I hear what you are all saying about going with the flow and just celebrating Christmas, but we are quite observant (eating only halal food, prayers etc) so in our case it would just feel like hypocrisy. We are also planning to be in Egypt long term and I think being clear about cultural and religious identity, whilst being open and discussing, is really important for children from mixed backgrounds. I've seen a lot of identity crises and hope to avoid this for my daughter, quite apart from Egyptian society being incredibly judgemental and closed minded, especially with girls.

Schools here are secular, but I think the view here is that Christmas is as much a cultural festival as it is religious and so appears on that basis. I also think it would be a shame to prevent the enjoyment of the vast majority for the sake of a few.

Our Eid celebrations failed a bit this year as they came within a couple of days of DD's birthday so I am pretty sure she thought all the fuss was for her.grin

I suppose I really am making a mountain out of a molehill but DD is so sensitive and I can just imagine her being crushed if she found out all the kids got presents except her, and thinking it was somehow her fault.sad It should be beside the point, but as she is very fair and blue eyed people wouldn't know she's not Christian to look at her so I can imagine well meaning strangers asking what she got for Christmas, etc.

Sorry for the essay, I am just thinking out loud. Perhaps the best compromise is just to give hersome presents because it is winter time and she is on holiday. Or for hogmanay!

SirChenjin Sat 30-Nov-13 14:40:26

You can be observant of your own religion whilst recognising others and celebrating them, esp the national ones of the country you currently live in. It's not hypocritical - if anything, it opens minds to other cultures and beliefs.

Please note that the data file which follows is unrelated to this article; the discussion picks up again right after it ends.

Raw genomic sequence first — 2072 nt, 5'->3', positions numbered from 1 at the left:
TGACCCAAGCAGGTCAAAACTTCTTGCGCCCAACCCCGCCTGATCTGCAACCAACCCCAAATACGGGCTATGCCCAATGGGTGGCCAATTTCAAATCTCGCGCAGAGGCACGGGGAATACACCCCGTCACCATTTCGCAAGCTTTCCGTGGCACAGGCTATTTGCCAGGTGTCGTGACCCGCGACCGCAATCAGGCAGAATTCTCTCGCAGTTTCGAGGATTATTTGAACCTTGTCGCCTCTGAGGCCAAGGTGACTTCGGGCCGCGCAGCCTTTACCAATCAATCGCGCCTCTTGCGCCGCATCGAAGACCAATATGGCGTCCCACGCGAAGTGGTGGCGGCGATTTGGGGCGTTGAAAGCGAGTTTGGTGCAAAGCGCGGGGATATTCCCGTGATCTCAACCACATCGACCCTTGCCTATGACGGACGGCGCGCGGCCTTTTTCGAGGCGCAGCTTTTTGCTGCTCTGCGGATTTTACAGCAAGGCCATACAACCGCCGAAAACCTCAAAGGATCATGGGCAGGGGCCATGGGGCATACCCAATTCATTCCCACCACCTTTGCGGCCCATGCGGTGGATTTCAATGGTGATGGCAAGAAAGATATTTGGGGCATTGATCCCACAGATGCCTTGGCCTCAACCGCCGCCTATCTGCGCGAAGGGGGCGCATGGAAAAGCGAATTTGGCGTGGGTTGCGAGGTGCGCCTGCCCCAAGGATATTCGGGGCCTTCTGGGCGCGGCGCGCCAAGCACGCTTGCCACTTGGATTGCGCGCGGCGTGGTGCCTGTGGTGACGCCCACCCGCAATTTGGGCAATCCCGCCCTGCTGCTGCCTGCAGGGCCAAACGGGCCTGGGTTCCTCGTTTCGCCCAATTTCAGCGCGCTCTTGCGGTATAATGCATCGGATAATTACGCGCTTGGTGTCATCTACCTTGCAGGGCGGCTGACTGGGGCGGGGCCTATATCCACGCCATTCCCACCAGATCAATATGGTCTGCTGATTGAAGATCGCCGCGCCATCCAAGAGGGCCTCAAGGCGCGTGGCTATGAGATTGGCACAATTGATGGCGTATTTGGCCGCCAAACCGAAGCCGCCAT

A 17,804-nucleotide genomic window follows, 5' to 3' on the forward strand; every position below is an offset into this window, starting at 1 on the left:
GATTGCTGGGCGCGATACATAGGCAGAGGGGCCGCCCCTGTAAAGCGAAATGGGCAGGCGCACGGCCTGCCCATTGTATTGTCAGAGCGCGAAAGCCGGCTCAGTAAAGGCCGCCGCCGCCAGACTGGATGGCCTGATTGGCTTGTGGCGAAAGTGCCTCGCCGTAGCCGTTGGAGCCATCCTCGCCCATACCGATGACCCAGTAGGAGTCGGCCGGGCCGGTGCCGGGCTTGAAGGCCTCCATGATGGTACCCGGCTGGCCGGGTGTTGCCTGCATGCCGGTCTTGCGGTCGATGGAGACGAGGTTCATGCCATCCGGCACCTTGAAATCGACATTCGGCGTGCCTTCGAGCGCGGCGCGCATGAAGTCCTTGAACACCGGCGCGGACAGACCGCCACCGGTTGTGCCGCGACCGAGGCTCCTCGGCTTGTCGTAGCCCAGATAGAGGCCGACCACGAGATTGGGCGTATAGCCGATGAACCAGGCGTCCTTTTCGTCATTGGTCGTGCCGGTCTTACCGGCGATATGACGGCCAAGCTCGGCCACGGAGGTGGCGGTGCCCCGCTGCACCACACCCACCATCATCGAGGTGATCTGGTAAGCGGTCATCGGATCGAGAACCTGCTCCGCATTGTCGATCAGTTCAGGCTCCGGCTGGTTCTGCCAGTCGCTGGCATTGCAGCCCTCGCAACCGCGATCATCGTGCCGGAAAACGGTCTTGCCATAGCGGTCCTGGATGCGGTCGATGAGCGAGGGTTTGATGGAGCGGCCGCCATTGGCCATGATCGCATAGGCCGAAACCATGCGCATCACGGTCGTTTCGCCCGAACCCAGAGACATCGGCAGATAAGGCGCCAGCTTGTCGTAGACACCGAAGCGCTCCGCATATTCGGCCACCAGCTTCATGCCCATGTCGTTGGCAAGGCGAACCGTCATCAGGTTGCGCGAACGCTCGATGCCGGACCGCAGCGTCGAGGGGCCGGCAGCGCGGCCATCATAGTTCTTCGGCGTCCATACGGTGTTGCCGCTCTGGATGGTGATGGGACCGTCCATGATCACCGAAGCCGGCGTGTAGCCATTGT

If your side of the family do celebrate Christmas then presumably you celebrated when you were younger. I'm just wondering why that's not something that your family now can integrate into its own traditions, and why being Muslim (or indeed any new faith) has to mean you shun all previous beliefs or traditions?

alteredimages Sat 30-Nov-13 16:06:58

Sorry, I don't think I explained myself very well. I don't think it is hypocritical to celebrate different holidays generally, just specifically in my case. Islam is quite clear that there are two religious holidays in Islam, Eid al fitr and Eid al adha, and that the celebration of others is not permitted. If I am strict on. observing other tenets of Islam, then to ignore that one would entail picking and choosing and be inconsistent.

I don't believe that converting to Islam means I have to shun British traditions, but it does mean that I cease to celebrate other religious festivals. There are lots of British things I do with my daughter and I make sure to teach her about my culture but however some interpret it, Christmas is a Christian festival commemorating the birth of Jesus Christ who Muslims recognise as a prophet but not as divine. For me it makes no more sense to celebrate Christmas than it does to celebrate Diwali since I don't (and never did) believe in its basic premise, if you see what I mean?

kelda Sat 30-Nov-13 16:14:56

Of course it's perfectly acceptable for you to explain to her that many people enjoy Christmas, but it is not your feast to celebrate. Emphasise the fact that you have the two Eids to celebrate.

We live in a high muslim area, and most of those families do not celebrate Christmas. We are a Christian family, and to us Christmas is a Christian celebration. We do not celebrate Eid. Every now and again, my children are invited to share their Eid celebrations, which is wonderful. My children know that different families have different festivals.